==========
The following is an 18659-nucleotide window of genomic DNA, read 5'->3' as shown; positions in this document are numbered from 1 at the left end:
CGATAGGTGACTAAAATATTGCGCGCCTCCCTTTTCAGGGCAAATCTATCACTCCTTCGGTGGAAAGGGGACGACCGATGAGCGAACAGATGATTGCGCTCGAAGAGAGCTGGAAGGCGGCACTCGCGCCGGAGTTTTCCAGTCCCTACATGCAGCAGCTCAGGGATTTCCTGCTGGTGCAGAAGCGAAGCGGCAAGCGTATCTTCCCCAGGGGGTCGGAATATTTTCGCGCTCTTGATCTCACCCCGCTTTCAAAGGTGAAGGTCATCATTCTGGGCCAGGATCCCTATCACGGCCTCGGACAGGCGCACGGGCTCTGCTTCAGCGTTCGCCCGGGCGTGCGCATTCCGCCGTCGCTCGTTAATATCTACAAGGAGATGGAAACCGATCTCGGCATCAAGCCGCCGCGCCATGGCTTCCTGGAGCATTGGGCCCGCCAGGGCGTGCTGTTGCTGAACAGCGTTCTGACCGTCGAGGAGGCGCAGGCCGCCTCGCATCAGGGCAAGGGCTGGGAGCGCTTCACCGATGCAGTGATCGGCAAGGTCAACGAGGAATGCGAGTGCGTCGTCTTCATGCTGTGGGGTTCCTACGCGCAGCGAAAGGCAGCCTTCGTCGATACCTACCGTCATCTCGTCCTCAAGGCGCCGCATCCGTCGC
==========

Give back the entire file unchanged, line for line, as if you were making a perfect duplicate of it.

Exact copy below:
The following is an 18659-nucleotide window of genomic DNA, read 5'->3' as shown; positions in this document are numbered from 1 at the left end:
CGATAGGTGACTAAAATATTGCGCGCCTCCCTTTTCAGGGCAAATCTATCACTCCTTCGGTGGAAAGGGGACGACCGATGAGCGAACAGATGATTGCGCTCGAAGAGAGCTGGAAGGCGGCACTCGCGCCGGAGTTTTCCAGTCCCTACATGCAGCAGCTCAGGGATTTCCTGCTGGTGCAGAAGCGAAGCGGCAAGCGTATCTTCCCCAGGGGGTCGGAATATTTTCGCGCTCTTGATCTCACCCCGCTTTCAAAGGTGAAGGTCATCATTCTGGGCCAGGATCCCTATCACGGCCTCGGACAGGCGCACGGGCTCTGCTTCAGCGTTCGCCCGGGCGTGCGCATTCCGCCGTCGCTCGTTAATATCTACAAGGAGATGGAAACCGATCTCGGCATCAAGCCGCCGCGCCATGGCTTCCTGGAGCATTGGGCCCGCCAGGGCGTGCTGTTGCTGAACAGCGTTCTGACCGTCGAGGAGGCGCAGGCCGCCTCGCATCAGGGCAAGGGCTGGGAGCGCTTCACCGATGCAGTGATCGGCAAGGTCAACGAGGAATGCGAGTGCGTCGTCTTCATGCTGTGGGGTTCCTACGCGCAGCGAAAGGCAGCCTTCGTCGATACCTACCGTCATCTCGTCCTCAAGGCGCCGCATCCGTCGC